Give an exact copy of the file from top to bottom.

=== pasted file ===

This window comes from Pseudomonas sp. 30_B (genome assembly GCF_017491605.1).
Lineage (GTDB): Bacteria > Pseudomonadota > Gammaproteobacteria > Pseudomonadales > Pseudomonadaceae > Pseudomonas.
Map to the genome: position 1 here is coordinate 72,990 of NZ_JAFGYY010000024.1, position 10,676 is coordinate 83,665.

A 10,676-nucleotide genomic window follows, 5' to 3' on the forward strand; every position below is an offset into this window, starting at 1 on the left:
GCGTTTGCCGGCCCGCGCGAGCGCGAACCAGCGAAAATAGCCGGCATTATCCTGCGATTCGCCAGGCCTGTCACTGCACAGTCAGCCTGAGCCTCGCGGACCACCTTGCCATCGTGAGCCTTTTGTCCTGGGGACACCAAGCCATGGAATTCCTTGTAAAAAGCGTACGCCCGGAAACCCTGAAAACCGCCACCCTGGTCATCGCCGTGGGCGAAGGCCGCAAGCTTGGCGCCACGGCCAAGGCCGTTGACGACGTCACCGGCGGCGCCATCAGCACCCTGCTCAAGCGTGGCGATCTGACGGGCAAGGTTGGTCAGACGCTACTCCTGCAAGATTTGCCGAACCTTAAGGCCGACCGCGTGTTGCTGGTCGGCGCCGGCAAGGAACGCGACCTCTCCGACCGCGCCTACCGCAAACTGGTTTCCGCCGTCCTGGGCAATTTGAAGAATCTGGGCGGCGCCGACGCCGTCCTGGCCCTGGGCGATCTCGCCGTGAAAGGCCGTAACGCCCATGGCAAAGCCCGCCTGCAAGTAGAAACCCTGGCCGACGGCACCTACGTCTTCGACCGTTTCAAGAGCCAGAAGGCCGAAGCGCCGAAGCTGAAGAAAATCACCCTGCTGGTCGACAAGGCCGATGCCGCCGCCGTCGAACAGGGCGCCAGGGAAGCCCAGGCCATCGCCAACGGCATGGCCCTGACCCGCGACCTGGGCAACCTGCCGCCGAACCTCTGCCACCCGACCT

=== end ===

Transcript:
This window comes from Pseudomonas sp. 30_B (genome assembly GCF_017491605.1).
Lineage (GTDB): Bacteria > Pseudomonadota > Gammaproteobacteria > Pseudomonadales > Pseudomonadaceae > Pseudomonas.
Map to the genome: position 1 here is coordinate 72,990 of NZ_JAFGYY010000024.1, position 10,676 is coordinate 83,665.

A 10,676-nucleotide genomic window follows, 5' to 3' on the forward strand; every position below is an offset into this window, starting at 1 on the left:
GCGTTTGCCGGCCCGCGCGAGCGCGAACCAGCGAAAATAGCCGGCATTATCCTGCGATTCGCCAGGCCTGTCACTGCACAGTCAGCCTGAGCCTCGCGGACCACCTTGCCATCGTGAGCCTTTTGTCCTGGGGACACCAAGCCATGGAATTCCTTGTAAAAAGCGTACGCCCGGAAACCCTGAAAACCGCCACCCTGGTCATCGCCGTGGGCGAAGGCCGCAAGCTTGGCGCCACGGCCAAGGCCGTTGACGACGTCACCGGCGGCGCCATCAGCACCCTGCTCAAGCGTGGCGATCTGACGGGCAAGGTTGGTCAGACGCTACTCCTGCAAGATTTGCCGAACCTTAAGGCCGACCGCGTGTTGCTGGTCGGCGCCGGCAAGGAACGCGACCTCTCCGACCGCGCCTACCGCAAACTGGTTTCCGCCGTCCTGGGCAATTTGAAGAATCTGGGCGGCGCCGACGCCGTCCTGGCCCTGGGCGATCTCGCCGTGAAAGGCCGTAACGCCCATGGCAAAGCCCGCCTGCAAGTAGAAACCCTGGCCGACGGCACCTACGTCTTCGACCGTTTCAAGAGCCAGAAGGCCGAAGCGCCGAAGCTGAAGAAAATCACCCTGCTGGTCGACAAGGCCGATGCCGCCGCCGTCGAACAGGGCGCCAGGGAAGCCCAGGCCATCGCCAACGGCATGGCCCTGACCCGCGACCTGGGCAACCTGCCGCCGAACCTCTGCCACCCGACCT